Nashville songwriter Will Hoge’s anthem “Strong” was selected by Chevrolet recently to sell Silverado pick up trucks.
The commercials were in heavy rotation and all was going smoothly until Chevy inadvertently injected the song into a spat between St. Louis and Boston.
According to autoblog.com, Chevy planned a promotion in game 5 of the World Series that entailed fans at Busch stadium in St. Louis holding up cards that, when displayed en mass, would spell the words “Silverado Strong”. The promotion was planned before it was known that Boston would be playing in the series.
You see, Boston has had a unique relationship with that word “strong” ever since last year’s Boston Marathon bombing. The phrase “Boston Strong” became a rallying cry for the city coming together after the tragedy. #BostonStrong is still popular among Twitter users eager to extol Boston’s virtues.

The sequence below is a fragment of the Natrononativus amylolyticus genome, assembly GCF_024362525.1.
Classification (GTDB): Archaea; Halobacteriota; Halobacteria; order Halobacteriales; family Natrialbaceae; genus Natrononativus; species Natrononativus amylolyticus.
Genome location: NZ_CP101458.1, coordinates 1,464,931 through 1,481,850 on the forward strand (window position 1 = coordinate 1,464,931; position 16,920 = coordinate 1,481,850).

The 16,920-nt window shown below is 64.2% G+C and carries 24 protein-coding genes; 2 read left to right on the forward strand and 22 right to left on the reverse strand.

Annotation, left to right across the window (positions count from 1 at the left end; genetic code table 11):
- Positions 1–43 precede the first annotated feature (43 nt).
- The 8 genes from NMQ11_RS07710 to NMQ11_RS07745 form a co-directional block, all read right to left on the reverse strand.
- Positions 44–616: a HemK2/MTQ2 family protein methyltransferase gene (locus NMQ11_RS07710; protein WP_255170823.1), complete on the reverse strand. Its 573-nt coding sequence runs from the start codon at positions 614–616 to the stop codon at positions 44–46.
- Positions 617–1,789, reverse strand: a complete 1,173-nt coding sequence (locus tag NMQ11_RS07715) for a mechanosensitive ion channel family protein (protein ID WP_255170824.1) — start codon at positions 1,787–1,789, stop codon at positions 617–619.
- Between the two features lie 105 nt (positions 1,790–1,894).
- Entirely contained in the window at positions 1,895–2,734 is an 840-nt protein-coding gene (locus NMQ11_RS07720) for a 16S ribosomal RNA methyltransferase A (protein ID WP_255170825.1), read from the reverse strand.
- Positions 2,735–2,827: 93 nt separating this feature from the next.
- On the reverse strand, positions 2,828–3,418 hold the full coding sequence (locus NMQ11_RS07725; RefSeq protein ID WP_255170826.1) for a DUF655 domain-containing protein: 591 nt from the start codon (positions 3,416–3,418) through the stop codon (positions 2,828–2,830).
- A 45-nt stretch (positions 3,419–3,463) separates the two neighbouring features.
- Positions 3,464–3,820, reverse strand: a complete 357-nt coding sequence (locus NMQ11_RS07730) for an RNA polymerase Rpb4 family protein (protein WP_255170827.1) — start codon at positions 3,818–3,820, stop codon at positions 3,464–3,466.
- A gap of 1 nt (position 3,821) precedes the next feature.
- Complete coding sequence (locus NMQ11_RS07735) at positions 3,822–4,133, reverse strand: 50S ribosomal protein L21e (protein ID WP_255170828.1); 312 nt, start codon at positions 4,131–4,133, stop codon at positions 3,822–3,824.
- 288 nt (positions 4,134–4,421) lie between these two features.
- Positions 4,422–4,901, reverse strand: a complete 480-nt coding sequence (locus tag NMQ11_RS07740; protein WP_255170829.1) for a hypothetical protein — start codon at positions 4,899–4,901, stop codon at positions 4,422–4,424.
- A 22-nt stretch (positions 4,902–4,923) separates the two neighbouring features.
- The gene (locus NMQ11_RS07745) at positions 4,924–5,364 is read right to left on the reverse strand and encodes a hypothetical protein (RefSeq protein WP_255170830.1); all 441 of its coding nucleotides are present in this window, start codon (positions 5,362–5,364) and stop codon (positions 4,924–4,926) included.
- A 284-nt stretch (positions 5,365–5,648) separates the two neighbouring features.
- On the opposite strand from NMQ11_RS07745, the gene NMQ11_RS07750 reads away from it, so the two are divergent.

Out of concern that the fans of Boston might misread its “Silverado Strong” campaign as a play on the phrase “Boston Strong”, Chevy pulled the World Series promotion, but not before some Red Sox fans saw a mockup of what the promotion would look like on Reddit. Woops.
(There’s probably a deeper point to be made here about the co-opting of language. Linguists, feel free to theorize on this in the comments section.)
The latest twist? In a video (see below) posted this weekend by Southern New England’s “Cat Country” 98.1-FM, Will Hoge’s song plays triumphantly behind a montage of Red Sox World Series triumph.
So, take that Chevy.
Sidenote: There’s yet another connection between a Nashville songwriter and the 2013 World Series winners. The Tennessean reported that the 2013 Red Sox team’s trademark beards are celebrated in this song by Nashville’s Tim Montana.